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M09-15

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M09-15 [#permalink]

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New post 16 Sep 2014, 00:39
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In the morning, John drove to his mother's house in the village at an average speed of 60 kilometers per hour. When he was going back to town in the evening, he drove more cautiously and his speed was lower. If John went the same distance in the evening as in the morning, what was John's average speed for the entire trip?


(1) In the evening, John drove at a constant speed of 40 kmh.

(2) John's morning drive lasted 2 hours.
[Reveal] Spoiler: OA

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Re M09-15 [#permalink]

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New post 16 Sep 2014, 00:39
Official Solution:


The average speed equals to \(\frac{\text{total distance}}{\text{total time}}\).

Say the distance between the town and the village is \(d\) kilometers, and the speed from the village to town is \(x\) kilometers per hour, then \(\frac{\text{total distance}}{\text{total time}}=\frac{d+d}{\frac{d}{60}+\frac{d}{x}}\). \(d\) can be reduced, and we get \(\text{speed}=\frac{2}{\frac{1}{60}+\frac{1}{x}}\). So, as you can see we only need to find the average speed from the village to town.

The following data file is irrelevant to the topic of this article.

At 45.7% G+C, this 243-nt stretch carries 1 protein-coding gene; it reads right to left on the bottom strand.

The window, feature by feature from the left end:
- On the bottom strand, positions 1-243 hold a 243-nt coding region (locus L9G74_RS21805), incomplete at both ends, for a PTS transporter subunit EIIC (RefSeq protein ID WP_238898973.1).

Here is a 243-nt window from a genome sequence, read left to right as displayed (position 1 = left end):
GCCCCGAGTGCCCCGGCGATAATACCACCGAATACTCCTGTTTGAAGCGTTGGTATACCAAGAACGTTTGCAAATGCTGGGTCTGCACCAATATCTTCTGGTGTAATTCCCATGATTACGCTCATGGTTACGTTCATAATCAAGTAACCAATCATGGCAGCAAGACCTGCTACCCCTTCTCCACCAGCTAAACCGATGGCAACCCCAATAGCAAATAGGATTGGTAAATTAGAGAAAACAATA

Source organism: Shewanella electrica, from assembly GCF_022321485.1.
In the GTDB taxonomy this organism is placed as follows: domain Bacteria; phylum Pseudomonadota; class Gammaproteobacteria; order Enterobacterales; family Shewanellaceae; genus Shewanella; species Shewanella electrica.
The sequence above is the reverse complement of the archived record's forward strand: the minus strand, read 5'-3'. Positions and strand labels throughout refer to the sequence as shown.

(1) In the evening, John drove at a constant speed of 40 kilometers per hour. Sufficient.

(2) John's morning drive lasted 2 hours. We know nothing about his evening drive. Not sufficient.


Answer: A
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New post 18 Sep 2016, 13:18
I think this is a high-quality question and I agree with explanation.
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Re: M09-15 [#permalink]

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New post 20 Mar 2017, 16:13
How do we reduce the distance in the equation from d to 1?

Since d is an unknown it can be 1 or 2 or 3 hours, etc.
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Re: M09-15 [#permalink]

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New post 21 Mar 2017, 04:02
Prostar wrote:
How do we reduce the distance in the equation from d to 1?

Since d is an unknown it can be 1 or 2 or 3 hours, etc.


We are reducing the fraction by common term. You can factor out d both from the denominator and numerator and then reduce.

\(\frac{d+d}{\frac{d}{60}+\frac{d}{x}}=\frac{2d}{d*(\frac{1}{60}+\frac{1}{x})}=\frac{2}{\frac{1}{60}+\frac{1}{x}}\).

Hope it's clear.
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Re: M09-15   [#permalink] 21 Mar 2017, 04:02
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